Magazine article The Nation

Annals of the Freedom Fighters

Magazine article The Nation

Annals of the Freedom Fighters

Article excerpt

Annals of the Freedom Fighters

"Soon after the offensive at Jalalabad began March 7, there were reports of government troops being slaughtered after they surrendered or were captured. In one case, as Western journalists watched, a truckload of prisoners being escorted by relatively moderate rebels was stopped by extremists who casually shot the captives to death." This was Mark Fineman of the Los Angeles Times, in a dispatch from Afghanistan published on May 22. Fineman's reporting has been outstanding.

Here's another report: "A motor column was supposed to bring dozens of women, children and old people from Jalalabad to Kabul. The buses and trucks were stopped by 'a band of Afghan extremists' led by Saudi Arabian advisers. The drivers were lined up on the shoulder of the highway and shot. Small children were held up by their hair, shot in the face and their corpses thrown into Kabul River. Pretty women from the convoy were dragged off into the mountains by the rebels. The rest of the refugees were shot on the spot."

The West German newspaper Suddeutsche Zeitung of April 18 relays this eyewitness account initially reported by Tass, I read the quotation in Workers Vanguard, which makes it all thirdhand, relayed through Commies of varying stripe, kidney and complexion. Who'd believe Commies when we have several years' worth of Western reports depicting your average member of the mujahedeen as Warren Beatty with a towel round his head, a Doonesbury anthology in his backpack and the Geneva Convention's prescriptions for treatment of prisoners committed to memory.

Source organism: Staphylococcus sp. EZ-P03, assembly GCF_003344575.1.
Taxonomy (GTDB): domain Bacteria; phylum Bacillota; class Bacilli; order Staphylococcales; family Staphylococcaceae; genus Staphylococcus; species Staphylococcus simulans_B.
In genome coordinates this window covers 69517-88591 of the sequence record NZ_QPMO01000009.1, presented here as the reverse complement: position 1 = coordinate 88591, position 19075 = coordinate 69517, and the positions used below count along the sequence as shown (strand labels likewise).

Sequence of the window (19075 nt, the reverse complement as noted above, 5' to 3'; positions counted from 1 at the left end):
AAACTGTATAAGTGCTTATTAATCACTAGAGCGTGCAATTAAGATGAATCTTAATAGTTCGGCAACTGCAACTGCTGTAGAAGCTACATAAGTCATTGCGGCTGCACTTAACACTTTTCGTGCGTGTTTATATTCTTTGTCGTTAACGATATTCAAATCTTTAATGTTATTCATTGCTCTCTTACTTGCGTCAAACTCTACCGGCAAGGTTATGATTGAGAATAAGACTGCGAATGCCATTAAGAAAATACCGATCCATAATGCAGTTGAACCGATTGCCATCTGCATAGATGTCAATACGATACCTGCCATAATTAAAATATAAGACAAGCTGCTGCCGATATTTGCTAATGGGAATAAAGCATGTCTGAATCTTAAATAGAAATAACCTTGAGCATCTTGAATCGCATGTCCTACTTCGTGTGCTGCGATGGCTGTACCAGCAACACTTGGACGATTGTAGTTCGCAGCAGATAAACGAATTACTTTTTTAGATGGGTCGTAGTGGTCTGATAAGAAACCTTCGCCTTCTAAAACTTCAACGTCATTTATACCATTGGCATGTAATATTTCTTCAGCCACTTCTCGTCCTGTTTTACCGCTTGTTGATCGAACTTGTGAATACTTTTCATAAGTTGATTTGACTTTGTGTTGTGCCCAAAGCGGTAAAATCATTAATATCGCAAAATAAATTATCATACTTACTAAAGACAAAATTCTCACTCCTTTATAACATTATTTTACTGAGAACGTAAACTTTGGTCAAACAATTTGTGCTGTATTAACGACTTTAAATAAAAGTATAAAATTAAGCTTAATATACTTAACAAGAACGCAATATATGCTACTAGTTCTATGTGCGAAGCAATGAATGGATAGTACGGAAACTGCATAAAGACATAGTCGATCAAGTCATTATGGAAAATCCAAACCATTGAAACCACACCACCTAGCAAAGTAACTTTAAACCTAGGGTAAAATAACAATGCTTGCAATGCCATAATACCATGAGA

After years of trumpeting the mujahedeen's valor and popularity, some members of the U.S. press corps have been turning in creditable performances. John Kifner and even John E. Burns of The New York Times have done well. Indeed it was Burns who early on, at a moment when most newsrooms had Najibullah practically in the air and fleeing to Moscow, hinted that maybe the P.D.P.A. was stronger and the mujahedeen less puissant than commonly supposed.

Why has reporting become more forthright? After all, the United States continues to shovel money into Islamabad to finance Pakistan's invasion of Afghanistan, so by generally accepted accounting principles for state-influenced journalism, the U.S. press should still be loyally hailing the mujahedeen. It may be that these Western journalists, in their adventures through Kabul and Jalalabad and on the enormously risky helicopter trips between the two, have been under intense bombardment by the mujahedeen and have observed their missiles slaying, wounding and rendering homeless many civilians. Indiscriminate bombardment tends to concentrate reporters' minds, particularly if they are on the receiving end. …

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